The bill would restrict a president’s ‘first strike’ authority, or the ability to use nuclear weapons before an enemy launches a nuclear attack on the United States, to situations where Congress has already declared war.
“It is a frightening reality that the U.S. now has a Commander-in-Chief who has demonstrated ignorance of the nuclear triad, stated his desire to be ‘unpredictable’ with nuclear weapons, and as President-elect was making sweeping statements about U.S. nuclear policy over Twitter,” California congressman Ted Lieu said in a statement.
As things stand, presidents have unrestricted authority to use nuclear weapons as they see fit.
“They are concerned about Trump going off the deep end and ordering a first use of nuclear weapons in situations in which the United States is not under attack,” explains Bruce Blair, a Princeton University professor who is a former nuclear launch officer.
“His temperament, and compulsiveness, defensiveness and lack of knowledge about world affairs and nuclear weapons might lead him to order the use of nuclear weapons in a wholly inappropriate circumstance, and there’s nothing to stop the president from issuing such a directive.”
Trump’s comments about the U.S. nuclear arsenal, and how he sees his authority over it, have been confusing.
He has said repeatedly that a president’s use of nuclear weapons should be “unpredictable.” If nuclear weapons can’t be used, “why are we making them?” he asked on another occasion.
In September, he appeared to renounce first use, but then said that he “can’t take anything off the table.”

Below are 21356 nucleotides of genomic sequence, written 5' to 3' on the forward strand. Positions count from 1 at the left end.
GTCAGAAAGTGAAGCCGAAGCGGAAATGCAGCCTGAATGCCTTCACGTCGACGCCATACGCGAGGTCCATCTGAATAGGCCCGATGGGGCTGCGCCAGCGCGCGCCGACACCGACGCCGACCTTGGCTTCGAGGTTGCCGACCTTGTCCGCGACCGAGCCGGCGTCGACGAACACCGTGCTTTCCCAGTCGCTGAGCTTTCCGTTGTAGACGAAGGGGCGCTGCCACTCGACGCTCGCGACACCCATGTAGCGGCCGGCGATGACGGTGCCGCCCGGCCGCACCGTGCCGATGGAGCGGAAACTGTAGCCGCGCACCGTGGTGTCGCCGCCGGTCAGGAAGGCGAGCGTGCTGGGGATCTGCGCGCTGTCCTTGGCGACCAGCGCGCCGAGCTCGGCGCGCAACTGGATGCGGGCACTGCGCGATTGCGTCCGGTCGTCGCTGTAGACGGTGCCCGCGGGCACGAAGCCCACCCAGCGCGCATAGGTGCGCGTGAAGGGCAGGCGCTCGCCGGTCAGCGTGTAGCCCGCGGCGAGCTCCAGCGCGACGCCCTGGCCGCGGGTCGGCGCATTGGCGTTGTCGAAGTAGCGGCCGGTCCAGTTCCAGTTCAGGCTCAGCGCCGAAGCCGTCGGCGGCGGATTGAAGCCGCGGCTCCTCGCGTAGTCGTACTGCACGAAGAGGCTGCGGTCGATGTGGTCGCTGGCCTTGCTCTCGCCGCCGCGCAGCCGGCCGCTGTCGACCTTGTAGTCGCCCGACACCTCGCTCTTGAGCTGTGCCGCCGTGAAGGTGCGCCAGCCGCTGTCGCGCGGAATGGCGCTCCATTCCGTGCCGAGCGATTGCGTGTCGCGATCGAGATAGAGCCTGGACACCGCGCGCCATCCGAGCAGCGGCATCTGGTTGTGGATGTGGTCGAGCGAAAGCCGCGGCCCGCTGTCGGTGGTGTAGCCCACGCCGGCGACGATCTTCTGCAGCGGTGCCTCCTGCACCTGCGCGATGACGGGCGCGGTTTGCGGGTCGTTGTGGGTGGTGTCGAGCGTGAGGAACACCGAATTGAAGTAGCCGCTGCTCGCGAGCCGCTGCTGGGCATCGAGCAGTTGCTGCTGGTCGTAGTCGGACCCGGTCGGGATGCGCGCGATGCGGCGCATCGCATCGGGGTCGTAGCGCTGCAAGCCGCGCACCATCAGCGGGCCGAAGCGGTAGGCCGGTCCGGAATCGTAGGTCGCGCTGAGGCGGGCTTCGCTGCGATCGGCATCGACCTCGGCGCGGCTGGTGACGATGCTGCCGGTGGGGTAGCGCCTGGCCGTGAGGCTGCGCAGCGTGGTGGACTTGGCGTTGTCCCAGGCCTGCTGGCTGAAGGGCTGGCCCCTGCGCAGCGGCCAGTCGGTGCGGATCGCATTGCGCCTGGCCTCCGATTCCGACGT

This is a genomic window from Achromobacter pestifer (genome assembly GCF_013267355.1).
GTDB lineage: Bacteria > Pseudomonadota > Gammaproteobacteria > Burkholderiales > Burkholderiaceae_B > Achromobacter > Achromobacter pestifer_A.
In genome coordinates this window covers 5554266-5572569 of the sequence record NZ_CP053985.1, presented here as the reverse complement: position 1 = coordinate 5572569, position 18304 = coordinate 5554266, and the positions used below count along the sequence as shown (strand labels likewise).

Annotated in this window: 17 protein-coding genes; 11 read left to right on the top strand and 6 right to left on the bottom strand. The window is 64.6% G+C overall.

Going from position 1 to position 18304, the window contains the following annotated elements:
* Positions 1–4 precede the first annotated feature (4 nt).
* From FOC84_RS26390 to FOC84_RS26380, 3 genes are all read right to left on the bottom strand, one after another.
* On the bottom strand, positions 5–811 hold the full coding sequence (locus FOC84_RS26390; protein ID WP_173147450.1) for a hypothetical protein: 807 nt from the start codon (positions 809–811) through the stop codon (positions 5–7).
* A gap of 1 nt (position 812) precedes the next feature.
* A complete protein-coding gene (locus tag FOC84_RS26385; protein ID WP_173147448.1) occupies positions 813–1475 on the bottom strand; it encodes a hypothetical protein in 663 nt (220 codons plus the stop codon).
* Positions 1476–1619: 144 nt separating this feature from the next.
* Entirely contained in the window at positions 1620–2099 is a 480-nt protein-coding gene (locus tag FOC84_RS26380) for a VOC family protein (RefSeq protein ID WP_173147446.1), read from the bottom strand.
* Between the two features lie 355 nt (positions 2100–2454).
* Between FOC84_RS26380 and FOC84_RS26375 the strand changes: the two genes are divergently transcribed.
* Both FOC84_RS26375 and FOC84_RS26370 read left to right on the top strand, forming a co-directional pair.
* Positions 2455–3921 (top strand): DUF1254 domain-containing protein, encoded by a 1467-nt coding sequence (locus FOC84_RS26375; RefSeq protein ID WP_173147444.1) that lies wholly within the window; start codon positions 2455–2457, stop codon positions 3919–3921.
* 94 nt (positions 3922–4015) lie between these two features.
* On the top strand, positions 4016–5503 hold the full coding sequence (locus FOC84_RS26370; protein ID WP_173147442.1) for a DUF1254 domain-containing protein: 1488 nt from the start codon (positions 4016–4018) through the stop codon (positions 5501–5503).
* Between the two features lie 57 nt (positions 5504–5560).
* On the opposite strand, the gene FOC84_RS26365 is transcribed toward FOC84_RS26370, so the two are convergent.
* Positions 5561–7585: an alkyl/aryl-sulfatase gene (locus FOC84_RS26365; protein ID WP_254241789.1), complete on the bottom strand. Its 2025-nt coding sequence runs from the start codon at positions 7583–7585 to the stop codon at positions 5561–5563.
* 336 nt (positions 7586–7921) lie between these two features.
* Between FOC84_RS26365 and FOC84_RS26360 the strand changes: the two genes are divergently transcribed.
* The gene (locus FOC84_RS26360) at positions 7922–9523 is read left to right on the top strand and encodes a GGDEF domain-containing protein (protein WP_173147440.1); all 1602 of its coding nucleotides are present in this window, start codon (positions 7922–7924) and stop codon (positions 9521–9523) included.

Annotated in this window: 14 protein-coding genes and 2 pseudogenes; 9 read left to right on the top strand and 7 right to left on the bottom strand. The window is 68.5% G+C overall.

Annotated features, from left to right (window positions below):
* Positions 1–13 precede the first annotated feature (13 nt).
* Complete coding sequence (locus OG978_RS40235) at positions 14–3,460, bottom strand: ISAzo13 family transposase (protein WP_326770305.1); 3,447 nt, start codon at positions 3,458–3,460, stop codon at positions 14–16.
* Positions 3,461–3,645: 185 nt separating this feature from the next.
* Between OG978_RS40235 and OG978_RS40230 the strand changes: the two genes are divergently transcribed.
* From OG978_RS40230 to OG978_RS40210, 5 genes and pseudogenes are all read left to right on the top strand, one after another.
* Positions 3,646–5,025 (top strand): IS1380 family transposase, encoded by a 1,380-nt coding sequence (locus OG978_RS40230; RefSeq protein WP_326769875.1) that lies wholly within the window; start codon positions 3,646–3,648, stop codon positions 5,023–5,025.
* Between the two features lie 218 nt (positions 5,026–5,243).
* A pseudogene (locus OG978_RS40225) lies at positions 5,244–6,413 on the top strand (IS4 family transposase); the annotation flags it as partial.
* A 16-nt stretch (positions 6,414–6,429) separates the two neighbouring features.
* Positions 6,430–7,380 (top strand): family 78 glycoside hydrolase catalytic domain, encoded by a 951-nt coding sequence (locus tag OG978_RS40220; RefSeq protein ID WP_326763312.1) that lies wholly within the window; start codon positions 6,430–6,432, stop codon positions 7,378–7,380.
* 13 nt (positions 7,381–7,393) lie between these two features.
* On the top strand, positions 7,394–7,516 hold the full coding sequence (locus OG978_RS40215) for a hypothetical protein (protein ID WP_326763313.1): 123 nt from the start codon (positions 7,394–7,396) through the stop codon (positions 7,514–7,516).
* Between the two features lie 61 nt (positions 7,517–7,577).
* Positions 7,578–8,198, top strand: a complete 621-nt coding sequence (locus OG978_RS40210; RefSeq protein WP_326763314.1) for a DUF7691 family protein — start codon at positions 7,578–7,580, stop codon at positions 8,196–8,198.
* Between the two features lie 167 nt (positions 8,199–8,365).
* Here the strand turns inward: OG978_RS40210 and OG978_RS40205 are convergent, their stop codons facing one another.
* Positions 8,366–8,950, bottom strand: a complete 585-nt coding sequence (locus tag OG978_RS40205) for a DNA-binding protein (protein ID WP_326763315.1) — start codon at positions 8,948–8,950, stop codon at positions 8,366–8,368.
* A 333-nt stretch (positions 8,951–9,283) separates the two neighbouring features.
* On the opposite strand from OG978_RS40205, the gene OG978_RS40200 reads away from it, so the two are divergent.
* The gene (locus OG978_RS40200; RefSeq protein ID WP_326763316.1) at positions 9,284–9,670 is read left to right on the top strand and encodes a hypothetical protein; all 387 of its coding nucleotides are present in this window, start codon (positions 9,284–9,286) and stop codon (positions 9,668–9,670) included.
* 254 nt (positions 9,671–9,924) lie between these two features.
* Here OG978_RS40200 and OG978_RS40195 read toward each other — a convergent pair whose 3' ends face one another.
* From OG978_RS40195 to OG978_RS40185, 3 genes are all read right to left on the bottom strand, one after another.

And in December, he called for an international nuclear arms race, saying that the United States “will outmatch them at every pass and outlast them all.”
With Republicans controlling both houses of Congress and the White House, the bill is unlikely to make it into law, Blair cautions.
“It’s hard to believe that a Republican-controlled Congress would pass legislation like this. It would be vetoed, probably, by the president, and would probably be the end of it.”
A U.S. president has sweeping power to decide whether, when and how to use nuclear weapons. (While the U.S. system of government otherwise is based on checks and balances, the president’s most extreme power is also his least constrained.)
Before his inauguration, Trump was briefed on his nuclear authority and the details of how he would order a launch. He is followed at all times by a military officer carrying the ‘football,’ a communication device that he could use to order nuclear weapons into the skies.
Under the harsh Cold War logic that governs nuclear decision-making, an enemy would have to fear that the U.S. could retaliate even if it was targeted by a devastating nuclear attack. So the president is given authority to launch American missiles aimed at an enemy while the enemy’s missiles are still in the air. A president might have less than 10 minutes to make a world-changing decision, perhaps after being woken from a deep sleep.
However, the system assumes perfect decision-making, based on perfect information. Both have failed.
Presidents, being human, have fallen short of perfection. Richard Nixon succumbed to dark moods and heavy drinking as his presidency neared its humiliating end. Then-defense secretary James Schlesinger quietly ordered the Pentagon not to act on a nuclear launch order from the White House unless officers there had talked to him first. Ronald Reagan may have begun to suffer from Alzheimer’s disease while president, though if there were constraints placed on his nuclear authority they have never been discussed in public.